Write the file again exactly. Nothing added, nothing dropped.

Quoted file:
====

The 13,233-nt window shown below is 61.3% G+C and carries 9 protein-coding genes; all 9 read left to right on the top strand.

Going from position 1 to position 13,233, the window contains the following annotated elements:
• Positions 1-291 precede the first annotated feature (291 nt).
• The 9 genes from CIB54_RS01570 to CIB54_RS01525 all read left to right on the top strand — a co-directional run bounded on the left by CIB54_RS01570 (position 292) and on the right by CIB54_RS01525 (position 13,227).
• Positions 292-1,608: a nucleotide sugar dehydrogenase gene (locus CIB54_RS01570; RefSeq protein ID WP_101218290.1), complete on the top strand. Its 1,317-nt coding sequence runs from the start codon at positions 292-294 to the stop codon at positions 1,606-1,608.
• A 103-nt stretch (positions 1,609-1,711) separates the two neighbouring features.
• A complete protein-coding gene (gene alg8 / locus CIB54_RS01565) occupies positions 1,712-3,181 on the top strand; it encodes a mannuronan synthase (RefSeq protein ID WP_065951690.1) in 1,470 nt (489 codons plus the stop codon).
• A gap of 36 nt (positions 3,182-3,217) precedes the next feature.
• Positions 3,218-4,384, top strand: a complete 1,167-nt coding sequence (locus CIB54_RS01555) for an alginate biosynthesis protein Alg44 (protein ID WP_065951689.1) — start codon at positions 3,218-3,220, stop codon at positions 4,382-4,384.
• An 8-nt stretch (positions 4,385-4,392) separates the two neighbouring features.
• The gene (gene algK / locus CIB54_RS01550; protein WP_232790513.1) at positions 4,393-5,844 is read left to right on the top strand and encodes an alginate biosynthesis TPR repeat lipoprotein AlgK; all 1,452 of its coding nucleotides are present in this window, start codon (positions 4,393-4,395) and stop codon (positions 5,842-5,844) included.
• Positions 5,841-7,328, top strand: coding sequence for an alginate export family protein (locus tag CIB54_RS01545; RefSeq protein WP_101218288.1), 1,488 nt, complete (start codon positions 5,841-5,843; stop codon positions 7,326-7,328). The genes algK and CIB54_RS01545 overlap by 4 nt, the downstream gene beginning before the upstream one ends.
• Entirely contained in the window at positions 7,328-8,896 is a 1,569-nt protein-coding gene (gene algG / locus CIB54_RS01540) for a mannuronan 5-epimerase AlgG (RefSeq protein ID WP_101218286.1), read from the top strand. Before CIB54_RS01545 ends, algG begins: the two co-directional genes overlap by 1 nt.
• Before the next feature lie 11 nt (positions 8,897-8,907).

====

The 13,233-nt window shown below is 61.3% G+C and carries 9 protein-coding genes; all 9 read left to right on the top strand.

Going from position 1 to position 13,233, the window contains the following annotated elements:
• Positions 1-291 precede the first annotated feature (291 nt).
• The 9 genes from CIB54_RS01570 to CIB54_RS01525 all read left to right on the top strand — a co-directional run bounded on the left by CIB54_RS01570 (position 292) and on the right by CIB54_RS01525 (position 13,227).
• Positions 292-1,608: a nucleotide sugar dehydrogenase gene (locus CIB54_RS01570; RefSeq protein ID WP_101218290.1), complete on the top strand. Its 1,317-nt coding sequence runs from the start codon at positions 292-294 to the stop codon at positions 1,606-1,608.
• A 103-nt stretch (positions 1,609-1,711) separates the two neighbouring features.
• A complete protein-coding gene (gene alg8 / locus CIB54_RS01565) occupies positions 1,712-3,181 on the top strand; it encodes a mannuronan synthase (RefSeq protein ID WP_065951690.1) in 1,470 nt (489 codons plus the stop codon).
• A gap of 36 nt (positions 3,182-3,217) precedes the next feature.
• Positions 3,218-4,384, top strand: a complete 1,167-nt coding sequence (locus CIB54_RS01555) for an alginate biosynthesis protein Alg44 (protein ID WP_065951689.1) — start codon at positions 3,218-3,220, stop codon at positions 4,382-4,384.
• An 8-nt stretch (positions 4,385-4,392) separates the two neighbouring features.
• The gene (gene algK / locus CIB54_RS01550; protein WP_232790513.1) at positions 4,393-5,844 is read left to right on the top strand and encodes an alginate biosynthesis TPR repeat lipoprotein AlgK; all 1,452 of its coding nucleotides are present in this window, start codon (positions 4,393-4,395) and stop codon (positions 5,842-5,844) included.
• Positions 5,841-7,328, top strand: coding sequence for an alginate export family protein (locus tag CIB54_RS01545; RefSeq protein WP_101218288.1), 1,488 nt, complete (start codon positions 5,841-5,843; stop codon positions 7,326-7,328). The genes algK and CIB54_RS01545 overlap by 4 nt, the downstream gene beginning before the upstream one ends.
• Entirely contained in the window at positions 7,328-8,896 is a 1,569-nt protein-coding gene (gene algG / locus CIB54_RS01540) for a mannuronan 5-epimerase AlgG (RefSeq protein ID WP_101218286.1), read from the top strand. Before CIB54_RS01545 ends, algG begins: the two co-directional genes overlap by 1 nt.
• Before the next feature lie 11 nt (positions 8,897-8,907).